Blues or Rock Which is it?
Thu Jul 17 08:07:14 EDT 1997
On Wed, 16 Jul 1997 18:34:25 -0400 (EDT) Boneblues@aol.com writes:
>In a message dated 97-07-16 17:24:09 EDT, email@example.com (Mike
><< Blues isn't classical music, fixed in form and preserved in
> for posterior - I mean - posterity. It's dynamic, changing, evolving.
> It started off way back in one form, and each new original artist
> expanded it. Same for rock and roll.
> -I think that, if a musician wanders from the roots of the
>he or she is no longer playing blues, and should come up with a new name
>what he or she is playing. By your reasoning, what we all call jazz is
Well, some jazz IS blues. Kenny Burrell, Jimmy Smith, Hank Crawford all
play what is commonly considered to be jazz because it's instrumental,
but the form is pure blues. Coltranes Equinox is a blues. charlie
Parkers Ornithology is not.
>I have played both music forms, and I get offended when somebody calls a
>band tune blues.
Why? There's nothing to be offended about. Be glad that someone cares
enough about your music to call it anything :-)
> Muddy Waters is blues, Count Basie is not. Johnny Winter
>plays rock n' roll, however, he has played with Muddy and can
>between these two forms of music. Maybe we should ask Johnny Winter
>where to draw the line!
Count Basie is considered blues by some (many?) qualified people, even
though he used a big band. Joe Williams is recognized as a blues singer
by everyone I've bothered to ask or discuss it with (which isn't a whole
Most knowledgeable people also put Johnnie Winter as Texas Blues. But if
he's not, then would you consider Stevie Ray Vaughan rock as well? And
if not, then what about Hendrix? Where do we draw the line? Can someone
be "blues" yet play some non blues material? And if this is the case
(not blues artist because they play a few non blues tunes), then what do
we call the blues style music they play most of the time? While I
wouldn't try to argue that Purple Haze is blues, I don't see how Red
House could possibly be considered anything else.
I'll bet this same debate ensued when Muddy came out, playing different
than his predecessors, and when Little Walter cut JUKE, a definite
departure from the blues of times past. We don't hear much about this
(hypothetical) debate today.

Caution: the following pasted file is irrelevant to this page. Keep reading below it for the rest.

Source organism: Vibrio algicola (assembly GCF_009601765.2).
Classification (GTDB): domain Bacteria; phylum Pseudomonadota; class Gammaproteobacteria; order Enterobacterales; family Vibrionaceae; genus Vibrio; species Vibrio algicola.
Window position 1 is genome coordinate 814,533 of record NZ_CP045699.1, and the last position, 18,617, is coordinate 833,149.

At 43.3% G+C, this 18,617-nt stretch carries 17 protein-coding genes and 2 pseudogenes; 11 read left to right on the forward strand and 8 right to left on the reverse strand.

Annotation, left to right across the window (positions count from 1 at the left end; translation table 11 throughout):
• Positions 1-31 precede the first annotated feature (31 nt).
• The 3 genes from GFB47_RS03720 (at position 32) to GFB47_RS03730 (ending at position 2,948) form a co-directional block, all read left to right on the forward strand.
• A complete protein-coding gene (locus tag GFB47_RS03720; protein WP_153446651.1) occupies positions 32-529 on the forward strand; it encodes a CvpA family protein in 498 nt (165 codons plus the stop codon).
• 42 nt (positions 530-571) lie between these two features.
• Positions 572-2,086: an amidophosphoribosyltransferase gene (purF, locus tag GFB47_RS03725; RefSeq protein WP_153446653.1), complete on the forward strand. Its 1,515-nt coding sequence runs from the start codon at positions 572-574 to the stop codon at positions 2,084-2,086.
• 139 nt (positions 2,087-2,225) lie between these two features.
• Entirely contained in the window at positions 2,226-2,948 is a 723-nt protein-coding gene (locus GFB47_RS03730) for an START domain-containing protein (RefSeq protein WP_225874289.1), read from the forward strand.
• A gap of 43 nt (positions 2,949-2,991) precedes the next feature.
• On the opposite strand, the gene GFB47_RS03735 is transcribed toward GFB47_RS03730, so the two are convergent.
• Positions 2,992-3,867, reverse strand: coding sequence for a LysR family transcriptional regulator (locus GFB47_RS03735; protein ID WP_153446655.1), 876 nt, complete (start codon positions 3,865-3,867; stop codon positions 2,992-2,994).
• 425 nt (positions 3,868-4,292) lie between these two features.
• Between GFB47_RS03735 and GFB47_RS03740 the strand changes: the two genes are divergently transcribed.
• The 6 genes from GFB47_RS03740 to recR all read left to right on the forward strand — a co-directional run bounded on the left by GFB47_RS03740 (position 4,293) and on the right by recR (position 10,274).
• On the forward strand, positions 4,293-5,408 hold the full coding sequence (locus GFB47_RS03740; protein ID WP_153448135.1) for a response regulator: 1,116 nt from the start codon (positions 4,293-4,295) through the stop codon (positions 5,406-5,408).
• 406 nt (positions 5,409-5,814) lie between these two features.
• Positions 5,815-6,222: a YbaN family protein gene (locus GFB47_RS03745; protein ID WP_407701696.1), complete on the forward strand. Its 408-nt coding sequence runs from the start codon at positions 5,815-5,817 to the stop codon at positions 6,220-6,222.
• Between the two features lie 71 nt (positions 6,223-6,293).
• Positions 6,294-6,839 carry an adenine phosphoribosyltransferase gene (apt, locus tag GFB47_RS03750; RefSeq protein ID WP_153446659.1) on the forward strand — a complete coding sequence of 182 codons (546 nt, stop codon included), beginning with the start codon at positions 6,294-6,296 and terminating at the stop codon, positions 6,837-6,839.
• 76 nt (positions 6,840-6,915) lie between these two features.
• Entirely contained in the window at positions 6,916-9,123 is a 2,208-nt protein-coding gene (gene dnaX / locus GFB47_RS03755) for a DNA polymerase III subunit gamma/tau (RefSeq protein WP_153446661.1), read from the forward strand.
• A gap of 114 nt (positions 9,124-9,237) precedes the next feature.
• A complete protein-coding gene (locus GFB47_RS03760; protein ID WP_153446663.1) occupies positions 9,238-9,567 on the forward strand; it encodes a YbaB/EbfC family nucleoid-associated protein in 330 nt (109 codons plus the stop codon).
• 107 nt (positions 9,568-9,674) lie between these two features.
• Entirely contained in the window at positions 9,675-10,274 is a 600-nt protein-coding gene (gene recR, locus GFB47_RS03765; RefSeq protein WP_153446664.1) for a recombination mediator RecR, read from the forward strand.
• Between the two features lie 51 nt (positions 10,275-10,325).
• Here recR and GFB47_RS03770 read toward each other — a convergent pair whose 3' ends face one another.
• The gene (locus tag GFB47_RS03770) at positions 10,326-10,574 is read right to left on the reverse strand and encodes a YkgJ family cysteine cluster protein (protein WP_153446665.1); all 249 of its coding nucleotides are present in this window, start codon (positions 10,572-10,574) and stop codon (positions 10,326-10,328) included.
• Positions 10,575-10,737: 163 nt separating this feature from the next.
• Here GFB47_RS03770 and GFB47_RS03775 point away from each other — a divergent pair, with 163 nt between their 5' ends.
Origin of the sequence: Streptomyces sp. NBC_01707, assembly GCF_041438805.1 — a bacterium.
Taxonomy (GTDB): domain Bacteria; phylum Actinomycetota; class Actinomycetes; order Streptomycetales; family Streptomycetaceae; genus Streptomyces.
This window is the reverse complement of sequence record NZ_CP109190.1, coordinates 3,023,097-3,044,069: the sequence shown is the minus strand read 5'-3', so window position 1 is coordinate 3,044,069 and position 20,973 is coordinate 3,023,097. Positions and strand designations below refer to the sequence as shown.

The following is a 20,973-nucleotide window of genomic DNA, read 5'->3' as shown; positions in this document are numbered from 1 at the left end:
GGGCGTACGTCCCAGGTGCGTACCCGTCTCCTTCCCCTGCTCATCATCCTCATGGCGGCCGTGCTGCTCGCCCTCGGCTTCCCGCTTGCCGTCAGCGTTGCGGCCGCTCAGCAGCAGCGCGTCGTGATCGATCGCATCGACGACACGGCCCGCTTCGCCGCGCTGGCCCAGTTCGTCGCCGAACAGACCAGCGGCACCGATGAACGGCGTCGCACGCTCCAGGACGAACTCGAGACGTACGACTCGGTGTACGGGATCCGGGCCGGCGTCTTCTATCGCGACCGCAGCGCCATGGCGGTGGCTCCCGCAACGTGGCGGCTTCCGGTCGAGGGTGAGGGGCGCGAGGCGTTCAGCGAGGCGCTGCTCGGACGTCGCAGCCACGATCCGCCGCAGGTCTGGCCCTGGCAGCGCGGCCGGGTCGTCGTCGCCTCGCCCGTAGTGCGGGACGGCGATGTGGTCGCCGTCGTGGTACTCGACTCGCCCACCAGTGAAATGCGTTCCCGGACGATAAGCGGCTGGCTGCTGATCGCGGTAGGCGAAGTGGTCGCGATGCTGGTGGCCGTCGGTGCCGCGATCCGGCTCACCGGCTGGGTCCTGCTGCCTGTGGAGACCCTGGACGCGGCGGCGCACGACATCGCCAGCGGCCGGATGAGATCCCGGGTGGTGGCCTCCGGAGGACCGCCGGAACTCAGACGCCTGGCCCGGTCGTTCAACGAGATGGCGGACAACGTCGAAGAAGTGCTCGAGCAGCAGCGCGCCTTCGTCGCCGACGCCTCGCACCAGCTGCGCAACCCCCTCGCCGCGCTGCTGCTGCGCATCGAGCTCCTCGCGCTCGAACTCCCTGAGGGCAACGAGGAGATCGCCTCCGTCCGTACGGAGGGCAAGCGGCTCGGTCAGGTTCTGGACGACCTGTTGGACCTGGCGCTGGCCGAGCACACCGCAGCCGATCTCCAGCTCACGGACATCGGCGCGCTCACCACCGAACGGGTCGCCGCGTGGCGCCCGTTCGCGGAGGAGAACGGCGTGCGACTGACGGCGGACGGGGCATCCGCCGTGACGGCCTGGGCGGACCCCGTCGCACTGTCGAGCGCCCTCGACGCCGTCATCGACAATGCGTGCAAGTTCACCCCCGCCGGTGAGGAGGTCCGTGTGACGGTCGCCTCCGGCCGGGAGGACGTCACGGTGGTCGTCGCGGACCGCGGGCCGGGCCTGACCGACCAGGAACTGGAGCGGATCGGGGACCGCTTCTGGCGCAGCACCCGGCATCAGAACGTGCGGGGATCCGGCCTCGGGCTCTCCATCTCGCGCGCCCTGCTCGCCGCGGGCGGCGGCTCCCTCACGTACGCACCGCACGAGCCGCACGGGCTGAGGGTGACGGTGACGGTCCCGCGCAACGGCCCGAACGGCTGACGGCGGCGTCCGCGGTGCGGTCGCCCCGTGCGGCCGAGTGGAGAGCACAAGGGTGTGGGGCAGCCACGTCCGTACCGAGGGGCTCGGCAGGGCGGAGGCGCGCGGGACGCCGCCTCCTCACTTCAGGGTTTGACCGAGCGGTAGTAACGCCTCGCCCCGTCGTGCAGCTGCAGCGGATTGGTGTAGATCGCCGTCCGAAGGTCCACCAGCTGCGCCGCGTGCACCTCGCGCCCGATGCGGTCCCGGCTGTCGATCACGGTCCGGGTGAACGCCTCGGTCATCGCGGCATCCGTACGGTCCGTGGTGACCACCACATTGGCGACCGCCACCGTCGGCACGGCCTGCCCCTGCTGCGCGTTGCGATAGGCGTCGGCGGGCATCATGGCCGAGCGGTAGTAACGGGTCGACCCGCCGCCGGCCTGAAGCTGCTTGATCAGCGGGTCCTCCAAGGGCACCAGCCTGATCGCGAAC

We can learn from this - a few generations from now, who will remember
these quaint little debates? They can be amusing, but they never
accomplish anything. We're better off making music than trying to
pigeonhole it - and it's easier on the pigeons, too :-)
There is a most harmful side in having a very narrow and strict
definition of what is blues. The stuff you specifically mentioned, most
people think is just old junk. If they don't like these few similar
artists, then they don't like blues, and that hurts our marketplace. By
accepting a broader spectrum as "blues", we gain these additional artists
- and their FANS. Because they're now "blues fans", theey're inherently
more receptive to other blues artists. True, calling Hendrix or SRV
"blues" isn't going to instantly make ALL of theeir fans appreciate
Robert Johnson, but it's a whole lot more likely to eventually happen as
long as we keep them as "blues fans" than if we chase them away with a
cackle and broomstick.
A lot of places are wary about hiring a "blues act" around here in Los
Angeles (e.g. "We had blues for a while - we died big time"), yet when I
audition and don't mention blues (or include it with a whole bunch of
other styles like oldies, classic rock, etc.), I typically get hired -
and one of the most common compliments I get from the audience and
management is "I REALLY like your blues". And I do play mostly blues, or
tunes arranged as blues or close to it. It's not that I feel a
compulsion to do so. It's simply that that's how it comes out :-)
-- IronMan Mike Curtis
The One Man "Better'n A" Band
Electric harmonica, guitar, bass pedals, vocals
Cassette available - Email for details
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